md5 online hash generator

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Online Md5 Generator

About Online Md5 Generator

Crack passwords with ease using the new md5 online hash generator

What is MD5?

MD5 is a message-digest algorithm for computing a cryptographic hash value. So what is a hash function then? Simply put, a hash function takes a block of data and returns a fixed-size bit string (hash value). The data used by hash functions is called a message, while the computed hash value is called the digest.

When to use MD5?

MD5, like other hash functions, is employed in digital signatures, message authentication codes, index data in hash tables, for finger-printing, to detect duplicate data, distinguish files, perfectly identify files, and as checksums to detect data corruption.

How big is an MD5 hash value?

MD5 uses a 128-bit (16-byte) hash value. It's normally constituted as a hexadecimal number of 32 digits.

How can I decrypt MD5?

You just can't! MD5 is not an encryption algorithm. A lot of people believe that MD5 encrypts data. All it does is compute a hash value for a given dataset.

How do I reverse MD5?

You can't! MD5 can not be reversed. Hash functions are used only as one-way operations. Their function is to transform the data (messages) into a digest (hash value). It is not reversible. To better explain why an MD5 is NOT reversible, here's a very simple example:

In MD5 text data consisting of 750,000 characters, we obtained just 32 digits of the digest. Now if I wanted to revert this, how could I possibly determine with certainty that  750,000 characters were used from only 32 digits?!? This would be the superlative compression algorithm in the world.

What about possible collisions?

Most collisions are attributed to hashing about 6 billion files per second for 100 years. Read about the Birthday Paradox for more information.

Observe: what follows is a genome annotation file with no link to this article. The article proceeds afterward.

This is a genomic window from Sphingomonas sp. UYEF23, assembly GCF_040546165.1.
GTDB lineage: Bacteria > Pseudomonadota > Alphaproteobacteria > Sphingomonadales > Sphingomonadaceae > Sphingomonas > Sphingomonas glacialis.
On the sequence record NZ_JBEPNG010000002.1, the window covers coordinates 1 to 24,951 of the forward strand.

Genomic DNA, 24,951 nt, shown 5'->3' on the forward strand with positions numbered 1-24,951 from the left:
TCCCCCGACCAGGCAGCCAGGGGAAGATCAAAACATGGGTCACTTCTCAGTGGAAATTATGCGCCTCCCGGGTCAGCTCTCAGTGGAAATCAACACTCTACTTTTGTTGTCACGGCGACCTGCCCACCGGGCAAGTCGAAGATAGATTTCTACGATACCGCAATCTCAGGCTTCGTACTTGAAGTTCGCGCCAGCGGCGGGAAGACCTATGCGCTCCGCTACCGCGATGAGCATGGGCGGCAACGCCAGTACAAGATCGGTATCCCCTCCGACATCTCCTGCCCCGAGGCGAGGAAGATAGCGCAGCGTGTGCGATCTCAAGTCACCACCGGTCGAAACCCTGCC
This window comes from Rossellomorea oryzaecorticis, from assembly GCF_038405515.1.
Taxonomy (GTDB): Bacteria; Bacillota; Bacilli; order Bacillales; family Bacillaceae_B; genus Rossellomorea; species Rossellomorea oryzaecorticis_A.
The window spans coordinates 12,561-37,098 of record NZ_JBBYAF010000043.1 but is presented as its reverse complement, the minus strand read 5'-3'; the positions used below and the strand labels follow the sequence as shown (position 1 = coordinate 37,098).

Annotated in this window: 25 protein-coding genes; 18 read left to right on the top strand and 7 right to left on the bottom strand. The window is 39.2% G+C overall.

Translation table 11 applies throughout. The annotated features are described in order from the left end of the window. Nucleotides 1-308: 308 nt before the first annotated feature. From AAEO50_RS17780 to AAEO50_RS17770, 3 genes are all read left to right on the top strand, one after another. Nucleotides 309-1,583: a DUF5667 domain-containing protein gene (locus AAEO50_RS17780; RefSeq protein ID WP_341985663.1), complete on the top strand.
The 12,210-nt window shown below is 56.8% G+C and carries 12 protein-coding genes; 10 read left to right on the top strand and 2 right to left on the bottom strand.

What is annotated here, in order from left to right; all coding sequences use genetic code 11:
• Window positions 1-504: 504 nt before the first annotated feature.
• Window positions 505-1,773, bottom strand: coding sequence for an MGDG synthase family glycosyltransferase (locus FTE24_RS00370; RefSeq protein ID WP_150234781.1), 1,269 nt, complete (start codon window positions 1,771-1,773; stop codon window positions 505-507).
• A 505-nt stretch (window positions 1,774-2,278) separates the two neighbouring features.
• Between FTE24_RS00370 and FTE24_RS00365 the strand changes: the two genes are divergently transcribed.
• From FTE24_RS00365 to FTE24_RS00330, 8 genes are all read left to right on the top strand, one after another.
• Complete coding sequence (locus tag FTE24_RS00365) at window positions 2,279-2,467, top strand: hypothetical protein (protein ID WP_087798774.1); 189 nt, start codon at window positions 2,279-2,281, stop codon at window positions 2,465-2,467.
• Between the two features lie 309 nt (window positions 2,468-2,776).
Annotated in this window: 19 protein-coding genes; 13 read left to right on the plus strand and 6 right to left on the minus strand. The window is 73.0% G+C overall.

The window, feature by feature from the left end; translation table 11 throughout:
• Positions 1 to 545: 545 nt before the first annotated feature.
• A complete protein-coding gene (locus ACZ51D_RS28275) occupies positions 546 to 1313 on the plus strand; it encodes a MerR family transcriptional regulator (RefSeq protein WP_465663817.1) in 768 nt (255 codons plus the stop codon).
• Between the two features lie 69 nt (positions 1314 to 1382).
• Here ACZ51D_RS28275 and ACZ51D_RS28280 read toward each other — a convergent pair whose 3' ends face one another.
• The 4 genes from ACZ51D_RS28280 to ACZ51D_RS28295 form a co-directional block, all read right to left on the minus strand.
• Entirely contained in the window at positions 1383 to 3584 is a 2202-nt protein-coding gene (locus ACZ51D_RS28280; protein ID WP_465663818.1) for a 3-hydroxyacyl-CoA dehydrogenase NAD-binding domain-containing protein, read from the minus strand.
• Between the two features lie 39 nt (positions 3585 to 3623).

What are rainbow tables and why should I care?

Reverse-hash lookup tables that are known as rainbow tables can be used to describe md5( ) hashes. Because md5( ) generates the same hash value for a given string of characters, it's fairly intuitive to perform brute force lookups. For example, one may precompute the digest of all eight character alpha-numeric combinations, and then they may scan a password table to locate what password corresponds to which digest. This is one of the reasons why you should use salt to compute your password digest.

People say md5 is not secure, is that true?

md5 is known to be collision-resistant, but it's used differently depending on the circumstance.

MD4 is a great option if you want a simple checksum algorithm or want a different constraint on a table. It's surprisingly compact (no greater than 32 characters), therefore inexpensive for storage, and is also extremely fast to compute. Just avoid using MD4 for password digests or other high-security systems. You'll find several online security guidelines to help you along the way. If you are unsure about using md5, you can try SHA-256 instead.